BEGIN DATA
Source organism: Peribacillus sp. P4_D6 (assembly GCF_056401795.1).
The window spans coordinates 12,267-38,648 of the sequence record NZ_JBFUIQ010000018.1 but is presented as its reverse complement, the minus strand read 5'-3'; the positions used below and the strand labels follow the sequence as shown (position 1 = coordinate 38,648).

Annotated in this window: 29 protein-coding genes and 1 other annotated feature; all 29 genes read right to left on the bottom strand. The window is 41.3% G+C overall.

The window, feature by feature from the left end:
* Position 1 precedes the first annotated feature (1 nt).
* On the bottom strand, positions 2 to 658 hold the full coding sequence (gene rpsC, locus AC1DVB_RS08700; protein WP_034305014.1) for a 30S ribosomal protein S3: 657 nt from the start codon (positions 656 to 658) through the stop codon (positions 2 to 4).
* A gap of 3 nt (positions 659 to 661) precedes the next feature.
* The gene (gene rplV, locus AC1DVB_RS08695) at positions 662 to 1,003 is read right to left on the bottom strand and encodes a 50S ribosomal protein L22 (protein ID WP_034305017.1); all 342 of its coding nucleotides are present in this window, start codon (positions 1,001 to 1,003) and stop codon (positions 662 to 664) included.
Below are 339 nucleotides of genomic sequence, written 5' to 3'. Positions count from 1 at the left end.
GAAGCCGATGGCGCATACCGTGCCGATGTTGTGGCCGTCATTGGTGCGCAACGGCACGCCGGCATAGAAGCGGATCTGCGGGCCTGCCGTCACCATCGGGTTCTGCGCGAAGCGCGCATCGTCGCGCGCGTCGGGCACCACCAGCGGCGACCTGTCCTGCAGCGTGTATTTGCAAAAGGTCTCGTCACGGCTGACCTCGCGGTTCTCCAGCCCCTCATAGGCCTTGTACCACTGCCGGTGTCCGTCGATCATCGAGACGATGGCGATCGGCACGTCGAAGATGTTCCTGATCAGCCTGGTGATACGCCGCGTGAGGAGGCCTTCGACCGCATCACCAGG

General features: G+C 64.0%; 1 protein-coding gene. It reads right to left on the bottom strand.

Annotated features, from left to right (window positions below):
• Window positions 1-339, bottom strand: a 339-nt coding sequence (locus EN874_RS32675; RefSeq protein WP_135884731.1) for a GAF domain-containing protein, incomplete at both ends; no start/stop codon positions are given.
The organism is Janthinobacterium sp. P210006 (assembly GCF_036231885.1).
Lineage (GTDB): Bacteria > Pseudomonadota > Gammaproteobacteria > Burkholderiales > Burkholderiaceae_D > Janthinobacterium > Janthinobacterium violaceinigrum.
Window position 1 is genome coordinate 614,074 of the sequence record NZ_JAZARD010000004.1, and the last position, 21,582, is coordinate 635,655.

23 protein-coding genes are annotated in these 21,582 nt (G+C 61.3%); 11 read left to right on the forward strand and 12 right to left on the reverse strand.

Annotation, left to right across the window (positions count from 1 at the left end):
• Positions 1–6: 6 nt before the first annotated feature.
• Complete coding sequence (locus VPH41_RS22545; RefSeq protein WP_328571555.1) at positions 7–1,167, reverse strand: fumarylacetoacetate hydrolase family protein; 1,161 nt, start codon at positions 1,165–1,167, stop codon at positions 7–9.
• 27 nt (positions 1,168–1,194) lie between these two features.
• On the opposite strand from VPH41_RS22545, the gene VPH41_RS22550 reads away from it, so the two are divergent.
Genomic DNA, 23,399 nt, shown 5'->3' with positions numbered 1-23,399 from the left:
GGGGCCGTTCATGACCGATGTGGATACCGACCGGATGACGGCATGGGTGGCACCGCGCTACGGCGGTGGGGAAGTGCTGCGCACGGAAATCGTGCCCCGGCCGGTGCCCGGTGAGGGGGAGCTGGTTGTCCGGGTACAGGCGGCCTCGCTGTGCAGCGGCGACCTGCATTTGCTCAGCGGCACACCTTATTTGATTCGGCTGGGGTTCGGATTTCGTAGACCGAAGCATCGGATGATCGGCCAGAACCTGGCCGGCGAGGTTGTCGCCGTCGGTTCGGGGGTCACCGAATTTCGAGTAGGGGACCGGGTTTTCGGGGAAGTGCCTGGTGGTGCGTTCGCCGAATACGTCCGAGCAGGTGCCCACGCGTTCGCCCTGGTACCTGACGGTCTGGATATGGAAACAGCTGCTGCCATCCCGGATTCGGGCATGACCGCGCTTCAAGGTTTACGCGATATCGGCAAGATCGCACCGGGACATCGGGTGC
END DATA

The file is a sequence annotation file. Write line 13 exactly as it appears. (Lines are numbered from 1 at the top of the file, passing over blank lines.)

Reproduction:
• Window positions 1-339, bottom strand: a 339-nt coding sequence (locus EN874_RS32675; RefSeq protein WP_135884731.1) for a GAF domain-containing protein, incomplete at both ends; no start/stop codon positions are given.